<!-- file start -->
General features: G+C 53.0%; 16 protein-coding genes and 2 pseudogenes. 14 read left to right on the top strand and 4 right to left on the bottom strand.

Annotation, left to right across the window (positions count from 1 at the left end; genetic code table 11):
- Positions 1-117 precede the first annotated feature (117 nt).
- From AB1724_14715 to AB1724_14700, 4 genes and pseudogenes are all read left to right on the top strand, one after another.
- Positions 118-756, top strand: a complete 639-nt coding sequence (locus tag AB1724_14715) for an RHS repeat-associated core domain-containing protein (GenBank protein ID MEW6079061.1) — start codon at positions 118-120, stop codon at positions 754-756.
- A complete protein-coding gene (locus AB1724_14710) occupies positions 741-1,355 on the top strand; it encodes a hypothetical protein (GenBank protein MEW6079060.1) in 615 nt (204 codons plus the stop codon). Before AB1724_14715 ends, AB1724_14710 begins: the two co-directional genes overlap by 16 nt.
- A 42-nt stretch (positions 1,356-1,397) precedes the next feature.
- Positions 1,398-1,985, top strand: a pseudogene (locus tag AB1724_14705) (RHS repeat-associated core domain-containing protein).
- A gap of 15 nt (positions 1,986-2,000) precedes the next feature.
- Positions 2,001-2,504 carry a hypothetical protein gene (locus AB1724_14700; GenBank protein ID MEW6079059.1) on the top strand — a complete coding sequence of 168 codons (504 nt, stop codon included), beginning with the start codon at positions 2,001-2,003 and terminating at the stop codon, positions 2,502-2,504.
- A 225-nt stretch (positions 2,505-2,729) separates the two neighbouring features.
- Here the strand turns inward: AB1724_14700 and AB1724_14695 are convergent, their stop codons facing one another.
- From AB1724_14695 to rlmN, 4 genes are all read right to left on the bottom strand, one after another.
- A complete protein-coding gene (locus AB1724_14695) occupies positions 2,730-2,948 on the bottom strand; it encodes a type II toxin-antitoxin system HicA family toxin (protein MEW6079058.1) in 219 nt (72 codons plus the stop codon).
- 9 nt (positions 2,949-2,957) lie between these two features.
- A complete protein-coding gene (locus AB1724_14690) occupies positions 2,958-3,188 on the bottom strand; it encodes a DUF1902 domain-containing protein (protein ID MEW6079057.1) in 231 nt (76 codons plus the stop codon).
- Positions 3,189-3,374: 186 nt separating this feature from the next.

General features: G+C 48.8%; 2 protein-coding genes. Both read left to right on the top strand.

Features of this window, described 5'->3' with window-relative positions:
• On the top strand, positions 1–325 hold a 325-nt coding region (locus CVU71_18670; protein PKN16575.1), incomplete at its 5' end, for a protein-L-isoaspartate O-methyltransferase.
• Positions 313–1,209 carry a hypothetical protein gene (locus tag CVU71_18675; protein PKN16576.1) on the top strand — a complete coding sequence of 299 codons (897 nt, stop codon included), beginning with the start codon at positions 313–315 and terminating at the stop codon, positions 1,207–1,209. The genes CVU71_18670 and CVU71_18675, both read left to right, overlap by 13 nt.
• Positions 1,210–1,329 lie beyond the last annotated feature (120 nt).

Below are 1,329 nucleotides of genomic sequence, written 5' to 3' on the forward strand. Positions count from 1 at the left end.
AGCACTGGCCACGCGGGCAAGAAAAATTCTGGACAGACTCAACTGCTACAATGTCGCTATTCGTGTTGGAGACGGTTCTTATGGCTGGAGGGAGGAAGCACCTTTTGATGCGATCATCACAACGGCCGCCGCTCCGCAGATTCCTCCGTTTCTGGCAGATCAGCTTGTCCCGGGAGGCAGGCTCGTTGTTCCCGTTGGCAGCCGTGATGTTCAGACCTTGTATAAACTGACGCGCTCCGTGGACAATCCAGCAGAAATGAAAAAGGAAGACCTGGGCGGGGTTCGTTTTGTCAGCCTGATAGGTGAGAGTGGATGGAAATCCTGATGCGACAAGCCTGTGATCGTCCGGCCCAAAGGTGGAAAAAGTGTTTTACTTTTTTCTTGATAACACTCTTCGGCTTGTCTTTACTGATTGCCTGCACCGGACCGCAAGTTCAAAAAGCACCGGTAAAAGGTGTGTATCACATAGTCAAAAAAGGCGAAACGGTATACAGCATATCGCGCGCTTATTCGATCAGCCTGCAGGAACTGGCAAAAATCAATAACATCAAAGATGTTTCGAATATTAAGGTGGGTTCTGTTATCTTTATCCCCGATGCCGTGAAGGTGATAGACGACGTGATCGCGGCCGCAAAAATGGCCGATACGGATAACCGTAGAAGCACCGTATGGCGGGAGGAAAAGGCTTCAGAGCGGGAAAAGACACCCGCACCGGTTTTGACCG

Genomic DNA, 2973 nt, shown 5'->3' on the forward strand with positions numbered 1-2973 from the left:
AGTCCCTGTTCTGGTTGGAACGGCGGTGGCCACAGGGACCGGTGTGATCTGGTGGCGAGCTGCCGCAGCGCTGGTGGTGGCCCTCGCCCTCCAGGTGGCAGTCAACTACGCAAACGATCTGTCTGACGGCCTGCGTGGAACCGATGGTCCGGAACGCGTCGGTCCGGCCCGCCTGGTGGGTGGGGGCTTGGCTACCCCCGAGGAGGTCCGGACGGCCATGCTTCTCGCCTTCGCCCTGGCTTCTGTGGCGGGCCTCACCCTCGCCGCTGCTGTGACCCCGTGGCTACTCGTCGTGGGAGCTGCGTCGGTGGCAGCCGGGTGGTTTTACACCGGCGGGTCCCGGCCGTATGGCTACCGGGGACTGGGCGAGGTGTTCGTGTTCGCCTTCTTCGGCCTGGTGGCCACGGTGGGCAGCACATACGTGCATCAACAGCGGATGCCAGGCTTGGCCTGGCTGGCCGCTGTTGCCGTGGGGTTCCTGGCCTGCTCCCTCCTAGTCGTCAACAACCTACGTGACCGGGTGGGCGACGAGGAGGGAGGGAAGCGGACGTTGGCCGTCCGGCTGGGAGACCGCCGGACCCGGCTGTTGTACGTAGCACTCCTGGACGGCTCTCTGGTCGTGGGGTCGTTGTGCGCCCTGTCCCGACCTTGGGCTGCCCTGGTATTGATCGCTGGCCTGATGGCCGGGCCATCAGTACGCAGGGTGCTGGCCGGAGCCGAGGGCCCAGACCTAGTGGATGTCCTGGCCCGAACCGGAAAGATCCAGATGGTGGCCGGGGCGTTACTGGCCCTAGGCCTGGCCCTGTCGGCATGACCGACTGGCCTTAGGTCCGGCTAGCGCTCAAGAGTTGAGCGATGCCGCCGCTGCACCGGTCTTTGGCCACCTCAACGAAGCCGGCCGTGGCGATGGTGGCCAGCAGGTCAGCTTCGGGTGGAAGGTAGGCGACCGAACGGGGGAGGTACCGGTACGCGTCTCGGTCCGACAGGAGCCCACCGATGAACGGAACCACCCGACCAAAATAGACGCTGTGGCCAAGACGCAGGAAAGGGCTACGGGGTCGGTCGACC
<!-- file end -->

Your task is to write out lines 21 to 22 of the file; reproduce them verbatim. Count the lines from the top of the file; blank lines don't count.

• Positions 313–1,209 carry a hypothetical protein gene (locus tag CVU71_18675; protein PKN16576.1) on the top strand — a complete coding sequence of 299 codons (897 nt, stop codon included), beginning with the start codon at positions 313–315 and terminating at the stop codon, positions 1,207–1,209. The genes CVU71_18670 and CVU71_18675, both read left to right, overlap by 13 nt.
• Positions 1,210–1,329 lie beyond the last annotated feature (120 nt).